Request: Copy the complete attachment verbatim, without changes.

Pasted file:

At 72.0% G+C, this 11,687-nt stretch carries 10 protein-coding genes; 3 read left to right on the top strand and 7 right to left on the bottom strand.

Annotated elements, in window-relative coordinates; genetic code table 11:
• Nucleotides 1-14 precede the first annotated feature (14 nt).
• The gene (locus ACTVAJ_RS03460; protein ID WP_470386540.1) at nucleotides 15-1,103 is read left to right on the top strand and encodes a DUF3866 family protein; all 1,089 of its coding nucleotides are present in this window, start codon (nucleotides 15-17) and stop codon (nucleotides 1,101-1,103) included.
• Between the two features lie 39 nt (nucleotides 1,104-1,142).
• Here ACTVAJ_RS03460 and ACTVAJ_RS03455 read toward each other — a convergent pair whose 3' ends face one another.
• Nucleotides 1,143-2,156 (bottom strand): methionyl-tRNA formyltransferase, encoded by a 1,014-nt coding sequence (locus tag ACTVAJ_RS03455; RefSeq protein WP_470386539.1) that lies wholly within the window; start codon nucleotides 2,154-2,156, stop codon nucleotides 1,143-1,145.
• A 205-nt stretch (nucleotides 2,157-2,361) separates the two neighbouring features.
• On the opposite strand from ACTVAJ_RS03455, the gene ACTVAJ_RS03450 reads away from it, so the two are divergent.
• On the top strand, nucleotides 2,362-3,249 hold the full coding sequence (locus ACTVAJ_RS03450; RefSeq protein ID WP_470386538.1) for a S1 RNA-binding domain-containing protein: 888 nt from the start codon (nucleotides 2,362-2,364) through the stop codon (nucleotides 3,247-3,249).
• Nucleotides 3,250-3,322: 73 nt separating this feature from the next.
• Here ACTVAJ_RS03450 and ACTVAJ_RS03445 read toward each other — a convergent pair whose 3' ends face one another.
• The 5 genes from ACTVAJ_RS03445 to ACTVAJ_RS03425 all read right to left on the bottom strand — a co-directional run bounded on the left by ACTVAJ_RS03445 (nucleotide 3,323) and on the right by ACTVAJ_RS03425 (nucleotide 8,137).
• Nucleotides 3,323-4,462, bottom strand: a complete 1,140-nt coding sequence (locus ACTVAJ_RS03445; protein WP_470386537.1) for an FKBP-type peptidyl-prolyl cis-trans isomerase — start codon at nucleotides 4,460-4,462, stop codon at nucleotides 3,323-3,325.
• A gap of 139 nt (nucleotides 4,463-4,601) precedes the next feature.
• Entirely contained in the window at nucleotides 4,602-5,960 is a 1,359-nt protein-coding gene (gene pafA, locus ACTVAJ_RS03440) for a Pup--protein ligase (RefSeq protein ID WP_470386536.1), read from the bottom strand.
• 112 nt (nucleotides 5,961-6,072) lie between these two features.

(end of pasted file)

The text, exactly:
At 72.0% G+C, this 11,687-nt stretch carries 10 protein-coding genes; 3 read left to right on the top strand and 7 right to left on the bottom strand.

Annotated elements, in window-relative coordinates; genetic code table 11:
• Nucleotides 1-14 precede the first annotated feature (14 nt).
• The gene (locus ACTVAJ_RS03460; protein ID WP_470386540.1) at nucleotides 15-1,103 is read left to right on the top strand and encodes a DUF3866 family protein; all 1,089 of its coding nucleotides are present in this window, start codon (nucleotides 15-17) and stop codon (nucleotides 1,101-1,103) included.
• Between the two features lie 39 nt (nucleotides 1,104-1,142).
• Here ACTVAJ_RS03460 and ACTVAJ_RS03455 read toward each other — a convergent pair whose 3' ends face one another.
• Nucleotides 1,143-2,156 (bottom strand): methionyl-tRNA formyltransferase, encoded by a 1,014-nt coding sequence (locus tag ACTVAJ_RS03455; RefSeq protein WP_470386539.1) that lies wholly within the window; start codon nucleotides 2,154-2,156, stop codon nucleotides 1,143-1,145.
• A 205-nt stretch (nucleotides 2,157-2,361) separates the two neighbouring features.
• On the opposite strand from ACTVAJ_RS03455, the gene ACTVAJ_RS03450 reads away from it, so the two are divergent.
• On the top strand, nucleotides 2,362-3,249 hold the full coding sequence (locus ACTVAJ_RS03450; RefSeq protein ID WP_470386538.1) for a S1 RNA-binding domain-containing protein: 888 nt from the start codon (nucleotides 2,362-2,364) through the stop codon (nucleotides 3,247-3,249).
• Nucleotides 3,250-3,322: 73 nt separating this feature from the next.
• Here ACTVAJ_RS03450 and ACTVAJ_RS03445 read toward each other — a convergent pair whose 3' ends face one another.
• The 5 genes from ACTVAJ_RS03445 to ACTVAJ_RS03425 all read right to left on the bottom strand — a co-directional run bounded on the left by ACTVAJ_RS03445 (nucleotide 3,323) and on the right by ACTVAJ_RS03425 (nucleotide 8,137).
• Nucleotides 3,323-4,462, bottom strand: a complete 1,140-nt coding sequence (locus ACTVAJ_RS03445; protein WP_470386537.1) for an FKBP-type peptidyl-prolyl cis-trans isomerase — start codon at nucleotides 4,460-4,462, stop codon at nucleotides 3,323-3,325.
• A gap of 139 nt (nucleotides 4,463-4,601) precedes the next feature.
• Entirely contained in the window at nucleotides 4,602-5,960 is a 1,359-nt protein-coding gene (gene pafA, locus ACTVAJ_RS03440) for a Pup--protein ligase (RefSeq protein ID WP_470386536.1), read from the bottom strand.
• 112 nt (nucleotides 5,961-6,072) lie between these two features.